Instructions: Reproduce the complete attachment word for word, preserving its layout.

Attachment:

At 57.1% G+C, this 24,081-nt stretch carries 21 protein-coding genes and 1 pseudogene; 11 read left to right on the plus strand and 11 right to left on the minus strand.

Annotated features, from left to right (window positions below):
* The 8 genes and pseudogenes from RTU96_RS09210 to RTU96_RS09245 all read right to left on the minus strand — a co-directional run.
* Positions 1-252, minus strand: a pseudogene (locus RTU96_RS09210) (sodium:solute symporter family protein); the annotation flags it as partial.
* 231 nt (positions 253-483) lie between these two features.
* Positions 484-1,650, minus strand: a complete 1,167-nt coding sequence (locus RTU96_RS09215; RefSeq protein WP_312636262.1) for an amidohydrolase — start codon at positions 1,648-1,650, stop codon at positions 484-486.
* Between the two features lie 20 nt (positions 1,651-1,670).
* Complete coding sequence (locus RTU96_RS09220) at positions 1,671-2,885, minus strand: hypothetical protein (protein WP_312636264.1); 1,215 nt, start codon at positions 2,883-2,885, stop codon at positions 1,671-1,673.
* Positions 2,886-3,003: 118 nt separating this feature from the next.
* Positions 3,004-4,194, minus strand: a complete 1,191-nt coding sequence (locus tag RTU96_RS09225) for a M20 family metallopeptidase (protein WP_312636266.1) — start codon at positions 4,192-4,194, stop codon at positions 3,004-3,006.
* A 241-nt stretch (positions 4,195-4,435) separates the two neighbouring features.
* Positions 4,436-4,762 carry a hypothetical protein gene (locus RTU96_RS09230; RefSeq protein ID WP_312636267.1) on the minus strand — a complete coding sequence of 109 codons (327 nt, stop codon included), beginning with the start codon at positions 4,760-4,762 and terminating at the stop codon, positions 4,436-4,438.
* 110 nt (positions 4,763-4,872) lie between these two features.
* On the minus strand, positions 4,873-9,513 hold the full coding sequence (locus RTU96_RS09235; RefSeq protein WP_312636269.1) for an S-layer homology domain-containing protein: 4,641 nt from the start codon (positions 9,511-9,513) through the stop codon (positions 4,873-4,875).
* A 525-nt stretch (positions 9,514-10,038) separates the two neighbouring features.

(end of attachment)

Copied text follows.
At 57.1% G+C, this 24,081-nt stretch carries 21 protein-coding genes and 1 pseudogene; 11 read left to right on the plus strand and 11 right to left on the minus strand.

Annotated features, from left to right (window positions below):
* The 8 genes and pseudogenes from RTU96_RS09210 to RTU96_RS09245 all read right to left on the minus strand — a co-directional run.
* Positions 1-252, minus strand: a pseudogene (locus RTU96_RS09210) (sodium:solute symporter family protein); the annotation flags it as partial.
* 231 nt (positions 253-483) lie between these two features.
* Positions 484-1,650, minus strand: a complete 1,167-nt coding sequence (locus RTU96_RS09215; RefSeq protein WP_312636262.1) for an amidohydrolase — start codon at positions 1,648-1,650, stop codon at positions 484-486.
* Between the two features lie 20 nt (positions 1,651-1,670).
* Complete coding sequence (locus RTU96_RS09220) at positions 1,671-2,885, minus strand: hypothetical protein (protein WP_312636264.1); 1,215 nt, start codon at positions 2,883-2,885, stop codon at positions 1,671-1,673.
* Positions 2,886-3,003: 118 nt separating this feature from the next.
* Positions 3,004-4,194, minus strand: a complete 1,191-nt coding sequence (locus tag RTU96_RS09225) for a M20 family metallopeptidase (protein WP_312636266.1) — start codon at positions 4,192-4,194, stop codon at positions 3,004-3,006.
* A 241-nt stretch (positions 4,195-4,435) separates the two neighbouring features.
* Positions 4,436-4,762 carry a hypothetical protein gene (locus RTU96_RS09230; RefSeq protein ID WP_312636267.1) on the minus strand — a complete coding sequence of 109 codons (327 nt, stop codon included), beginning with the start codon at positions 4,760-4,762 and terminating at the stop codon, positions 4,436-4,438.
* 110 nt (positions 4,763-4,872) lie between these two features.
* On the minus strand, positions 4,873-9,513 hold the full coding sequence (locus RTU96_RS09235; RefSeq protein WP_312636269.1) for an S-layer homology domain-containing protein: 4,641 nt from the start codon (positions 9,511-9,513) through the stop codon (positions 4,873-4,875).
* A 525-nt stretch (positions 9,514-10,038) separates the two neighbouring features.